Hydrodynamics for Dummies / How Surfboards Plane

A flat surface, moving in water, creates resistance. Water resists displacement and penetration by speeding flat objects. Resistance blocks speeding objects on the surface and below. On top of water, blocking is also known as lift. Beneath the surface blocking is called drag or friction. Water cannot move out from under a speeding surfboard and provides support. The surfboard is no longer supported by buoyancy alone. Speed keeps it from sinking or penetrating the surface deeply. Water cannot be displaced by a speeding board fast enough to allow it to submerge. Thus a surfer can stand up and ride a moving surfboard supported by resistance or lift. How does this work? Take a flat pad

Mark Twain Marveled at a Surfer's Speed / In the 2019 WSL Bells Beach Pro Nose Rocker Kills Spee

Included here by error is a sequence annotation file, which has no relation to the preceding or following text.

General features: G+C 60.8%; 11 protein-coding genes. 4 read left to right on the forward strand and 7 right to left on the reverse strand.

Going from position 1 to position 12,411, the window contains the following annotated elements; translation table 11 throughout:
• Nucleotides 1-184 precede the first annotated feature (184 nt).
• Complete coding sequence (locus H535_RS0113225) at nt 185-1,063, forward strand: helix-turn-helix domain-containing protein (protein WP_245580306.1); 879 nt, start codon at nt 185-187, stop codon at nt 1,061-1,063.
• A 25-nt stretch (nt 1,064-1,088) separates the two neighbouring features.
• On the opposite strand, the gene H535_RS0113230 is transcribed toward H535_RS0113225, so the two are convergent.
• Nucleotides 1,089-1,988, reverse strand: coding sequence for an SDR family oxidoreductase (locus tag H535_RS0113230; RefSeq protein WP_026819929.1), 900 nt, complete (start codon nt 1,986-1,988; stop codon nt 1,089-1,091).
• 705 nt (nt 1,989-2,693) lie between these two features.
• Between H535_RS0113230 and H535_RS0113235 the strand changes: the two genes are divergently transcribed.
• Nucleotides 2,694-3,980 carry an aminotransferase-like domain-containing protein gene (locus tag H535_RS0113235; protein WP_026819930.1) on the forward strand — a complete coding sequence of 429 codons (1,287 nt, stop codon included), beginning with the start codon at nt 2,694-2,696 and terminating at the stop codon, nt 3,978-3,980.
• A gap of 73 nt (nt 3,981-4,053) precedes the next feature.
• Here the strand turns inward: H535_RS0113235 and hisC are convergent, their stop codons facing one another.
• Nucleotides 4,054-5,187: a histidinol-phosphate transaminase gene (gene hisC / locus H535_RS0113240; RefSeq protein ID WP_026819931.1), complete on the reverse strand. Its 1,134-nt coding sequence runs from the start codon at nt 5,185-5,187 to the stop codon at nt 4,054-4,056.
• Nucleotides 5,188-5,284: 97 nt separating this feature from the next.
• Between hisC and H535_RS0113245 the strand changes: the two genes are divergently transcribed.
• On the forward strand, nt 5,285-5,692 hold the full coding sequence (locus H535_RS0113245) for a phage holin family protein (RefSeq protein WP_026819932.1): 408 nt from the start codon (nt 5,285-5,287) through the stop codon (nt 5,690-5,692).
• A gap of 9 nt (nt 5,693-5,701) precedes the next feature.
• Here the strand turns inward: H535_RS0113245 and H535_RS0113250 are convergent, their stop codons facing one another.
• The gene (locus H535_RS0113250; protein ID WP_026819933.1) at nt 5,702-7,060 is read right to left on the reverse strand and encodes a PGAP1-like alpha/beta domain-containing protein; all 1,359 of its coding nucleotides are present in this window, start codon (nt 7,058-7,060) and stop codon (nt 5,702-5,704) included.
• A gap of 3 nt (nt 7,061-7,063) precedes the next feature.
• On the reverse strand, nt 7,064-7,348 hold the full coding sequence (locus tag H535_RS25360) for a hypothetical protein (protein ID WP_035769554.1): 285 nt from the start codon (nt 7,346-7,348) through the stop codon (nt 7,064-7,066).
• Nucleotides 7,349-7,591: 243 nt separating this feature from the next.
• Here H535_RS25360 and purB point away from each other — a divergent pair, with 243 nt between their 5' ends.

Mark Twain described a lightning fast surfer: "at the right moment he would fling his board upon its foamy crest and himself upon the board, and here he would come whizzing by like a bombshell! It did not seem that a lightning express-train could shoot along at a more hair-lifting speed." Surfers speed like lightning on water due to hydrodynamic resistance. When a surfboard moves fast, water beneath the surfer cannot part to allow sinking. Speed prevents a large enough volume of water from moving or displacing under the surfboard. Water cannot move out from under a surfer fast enough, therefore it supports him Water provides lift by preventing a surfboard from penetrating its surface.

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